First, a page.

Hardest CrossFit Workouts & Warning Signs to See it Coming


You walk into the gym, put your workout gear on the floor, and look up at the board.  What do you see?  Just two or three movements and a really simple looking rep scheme.  Your first thought is, “That’s it?”

Only to find yourself lying on the floor, gasping for air thinking to yourself, “That was harder than it looked!”  We’ve all been there my friends.

How does this happen?  How does a seemingly innocent looking workout sneak up on you like that?  Shouldn’t you have seen this one coming?  Why was it SO much harder than it looked on the white board?

In this article I will lay out 3 red flags you should be looking for when it comes to a workout sneaking up on you.  Then, I’ll give you my top movements that you should look out for.  You know, the ones that hurt the most.  I’ll also share with you some of the worst workouts I’ve ever done.


Red Flag #1 – The workout has a name attached to it.  This one is the most obvious.  It has a name for a reason.  If it has a name, it is designed to be hard for one of many reasons.  I actually wrote an article on the history of why workouts are named.  Check it out here!

Red Flag #2 – It looks too easy on paper.  This one should also be obvious, but for some reason it always goes right over our head.  If it looks very simple, basic, and straight forward, you better believe you are going to move, and most FAST!  Moving fast means you will hurt, bad!

Don’t be fooled by something that looks easy on paper, because it won’t be easy.  If you look at the board and are thinking to yourself, “Nice, this one should be easy.”, warning signals should be going off!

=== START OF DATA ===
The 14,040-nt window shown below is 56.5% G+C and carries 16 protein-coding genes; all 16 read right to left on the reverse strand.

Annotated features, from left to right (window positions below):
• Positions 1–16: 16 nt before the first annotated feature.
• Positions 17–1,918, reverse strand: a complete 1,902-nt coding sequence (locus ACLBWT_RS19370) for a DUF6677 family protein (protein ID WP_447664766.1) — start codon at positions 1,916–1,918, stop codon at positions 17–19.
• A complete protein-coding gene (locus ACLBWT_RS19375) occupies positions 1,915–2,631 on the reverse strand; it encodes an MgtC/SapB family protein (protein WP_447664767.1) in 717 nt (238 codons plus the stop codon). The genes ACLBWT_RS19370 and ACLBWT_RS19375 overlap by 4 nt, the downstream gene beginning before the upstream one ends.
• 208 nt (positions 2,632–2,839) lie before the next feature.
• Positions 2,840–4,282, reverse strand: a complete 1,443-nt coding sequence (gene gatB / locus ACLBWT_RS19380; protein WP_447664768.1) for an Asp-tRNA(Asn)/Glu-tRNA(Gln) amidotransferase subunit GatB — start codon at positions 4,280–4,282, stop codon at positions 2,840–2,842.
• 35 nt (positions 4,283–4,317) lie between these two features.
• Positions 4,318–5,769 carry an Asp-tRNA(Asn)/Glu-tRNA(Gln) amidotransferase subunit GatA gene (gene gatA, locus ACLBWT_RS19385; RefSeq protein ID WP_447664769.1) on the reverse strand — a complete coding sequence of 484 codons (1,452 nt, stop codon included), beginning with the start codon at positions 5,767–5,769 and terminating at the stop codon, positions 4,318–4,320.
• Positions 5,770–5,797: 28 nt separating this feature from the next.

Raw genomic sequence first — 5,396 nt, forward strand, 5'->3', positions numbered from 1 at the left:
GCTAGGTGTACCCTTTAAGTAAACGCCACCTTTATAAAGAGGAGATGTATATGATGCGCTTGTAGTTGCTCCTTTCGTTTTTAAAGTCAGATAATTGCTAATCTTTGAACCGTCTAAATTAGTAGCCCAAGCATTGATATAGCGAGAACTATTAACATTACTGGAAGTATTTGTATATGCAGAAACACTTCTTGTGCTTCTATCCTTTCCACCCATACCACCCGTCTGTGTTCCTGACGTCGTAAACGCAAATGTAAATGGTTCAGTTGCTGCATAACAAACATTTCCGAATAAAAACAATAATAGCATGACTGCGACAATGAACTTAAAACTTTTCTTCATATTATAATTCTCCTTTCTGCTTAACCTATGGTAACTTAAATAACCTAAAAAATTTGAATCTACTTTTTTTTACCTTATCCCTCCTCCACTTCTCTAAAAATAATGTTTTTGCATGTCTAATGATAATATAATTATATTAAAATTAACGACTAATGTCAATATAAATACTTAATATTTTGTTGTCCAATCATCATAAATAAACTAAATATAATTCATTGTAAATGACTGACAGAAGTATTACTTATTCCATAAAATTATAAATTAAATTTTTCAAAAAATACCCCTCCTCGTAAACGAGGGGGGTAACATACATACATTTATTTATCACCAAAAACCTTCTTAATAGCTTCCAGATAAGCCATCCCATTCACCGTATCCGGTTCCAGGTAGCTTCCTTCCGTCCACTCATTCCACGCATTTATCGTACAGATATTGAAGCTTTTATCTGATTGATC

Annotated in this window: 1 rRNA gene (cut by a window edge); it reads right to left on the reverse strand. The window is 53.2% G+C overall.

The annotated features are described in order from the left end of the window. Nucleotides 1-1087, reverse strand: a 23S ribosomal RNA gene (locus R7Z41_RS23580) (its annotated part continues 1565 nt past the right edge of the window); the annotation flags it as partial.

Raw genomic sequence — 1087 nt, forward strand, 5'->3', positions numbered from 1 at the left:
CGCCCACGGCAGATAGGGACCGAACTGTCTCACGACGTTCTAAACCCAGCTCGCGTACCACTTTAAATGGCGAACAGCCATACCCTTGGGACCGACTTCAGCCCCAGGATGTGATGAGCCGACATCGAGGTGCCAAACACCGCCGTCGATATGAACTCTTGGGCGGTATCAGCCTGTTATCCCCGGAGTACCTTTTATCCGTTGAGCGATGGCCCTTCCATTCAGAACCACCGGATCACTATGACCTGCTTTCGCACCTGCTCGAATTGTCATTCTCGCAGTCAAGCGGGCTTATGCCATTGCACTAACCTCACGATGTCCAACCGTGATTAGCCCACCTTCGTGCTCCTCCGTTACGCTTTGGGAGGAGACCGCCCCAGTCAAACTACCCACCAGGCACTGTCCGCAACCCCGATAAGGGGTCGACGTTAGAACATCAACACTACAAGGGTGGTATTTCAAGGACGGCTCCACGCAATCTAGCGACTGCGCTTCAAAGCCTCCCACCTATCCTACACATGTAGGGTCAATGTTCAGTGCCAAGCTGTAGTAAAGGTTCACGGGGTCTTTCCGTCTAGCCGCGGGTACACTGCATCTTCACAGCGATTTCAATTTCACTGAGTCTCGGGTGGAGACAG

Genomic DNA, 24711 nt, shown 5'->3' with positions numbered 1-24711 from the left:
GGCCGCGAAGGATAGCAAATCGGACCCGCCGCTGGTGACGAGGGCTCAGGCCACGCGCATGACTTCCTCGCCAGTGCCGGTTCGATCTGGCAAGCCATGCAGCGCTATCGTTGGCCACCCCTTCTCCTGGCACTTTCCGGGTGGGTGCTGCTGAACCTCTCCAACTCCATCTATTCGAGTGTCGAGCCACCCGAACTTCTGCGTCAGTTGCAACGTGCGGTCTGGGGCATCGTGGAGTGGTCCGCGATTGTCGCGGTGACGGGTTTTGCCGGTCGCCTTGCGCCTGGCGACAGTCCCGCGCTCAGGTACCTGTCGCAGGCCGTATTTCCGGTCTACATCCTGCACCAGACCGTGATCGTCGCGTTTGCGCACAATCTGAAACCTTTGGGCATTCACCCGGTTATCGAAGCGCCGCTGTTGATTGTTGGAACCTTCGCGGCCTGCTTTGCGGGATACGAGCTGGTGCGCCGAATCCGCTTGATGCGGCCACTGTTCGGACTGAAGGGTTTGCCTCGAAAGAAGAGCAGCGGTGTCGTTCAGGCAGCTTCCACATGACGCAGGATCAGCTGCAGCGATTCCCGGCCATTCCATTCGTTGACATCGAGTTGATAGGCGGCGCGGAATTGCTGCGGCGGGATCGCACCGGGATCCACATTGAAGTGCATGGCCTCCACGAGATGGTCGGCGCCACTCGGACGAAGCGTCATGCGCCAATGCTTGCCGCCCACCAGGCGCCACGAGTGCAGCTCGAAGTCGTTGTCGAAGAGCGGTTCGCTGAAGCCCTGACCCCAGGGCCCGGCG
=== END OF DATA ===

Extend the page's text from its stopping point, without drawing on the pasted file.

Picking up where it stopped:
Red Flag #3 – It has a built in rest period.  This one is also hard for most to see.  I am most guilty of this one.  Look at the board and see a built in rest period and think, “Sweet.  I get to rest a minute between rounds, easy peasy.”

Think again.  That rest period will allow you to go faster when you are working, and we all know the faster you move the more it sucks.

You see a rest period, flashing red lights should be going off in your head.  Warning, warning, warning!  If not, you’ll be thinking to yourself, “Man these rest periods keep getting shorter and shorter.”


Assault Bike – There is no hiding behind an assault bike.  Full body movement.  Cycle with the legs, push/pull with the arms.  Slow down it hurts, speed up it hurts.  Good luck.  My only suggestion on how to make the assault bike more tolerable is to use the RPM’s as your guide to pace yourself properly.  Try and keep your RPM’s at a consistent number, put your head down, and just keep grinding.

Light Weight Thrusters – Anything at, or under 95/65 is going to absolutely wreck you.  Time under tension, full body movement, large distance moved, heavy breathing, you name it, thrusters require it.  Light weight will allow you to move faster and the only reason to stop is because you don’t want to move anymore, not because you can’t move.  These are ALL mental!  Nothing tests your mental fortitude quite like light weight thrusters.

Burpees – High volume, low volume, step back/forward, fast, slow, doesn’t matter.  Burpees suck and we all know it.  If it has burpees, rest assured it will be a difficult workout!


Kalsu – This is a hero workout named after Robert James Kalsu, who played for the Buffalo Bills in 1968.  He left the Bills to fulfill his ROTC commitment with the Army.  He then served in the Vietnam War and was killed in action.

Kalsu is 100 thrusters for time, with 135/95.  At the start of each minute (including the start of the workout), you must perform 5 burpees.  The workout ends when you have completed 100 thrusters.

This one gets nasty right around minute 7.  This is when you realize you aren’t even close to halfway done.  It gets mental real quick.  My best and only time is 22:38 Rx’d.

CrossFit Open 17.5 – This one burns and it burns from the very beginning.  10 rounds: 9 thrusters at 95/65, 35 double unders.  I’ve done this twice and I nearly blacked out both times.  My best time is 8:53.

Police/Fire Olympics Event #1 (2015) – When I was in law enforcement, I signed up for this event in San Diego and had a great time.  Started off with this little number:

2 minutes of max double unders, directly into a 10 minute AMRAP (as many rounds as possible): 5 deadlifts at 185/115, 10 lateral burpees over bar, 15 kettle bell swings (53/35).  I got a little over 230 double unders and I don’t remember how many rounds I got in the AMRAP.  I genuinely don’t remember anything after about minute 4.  This one was ROUGH!


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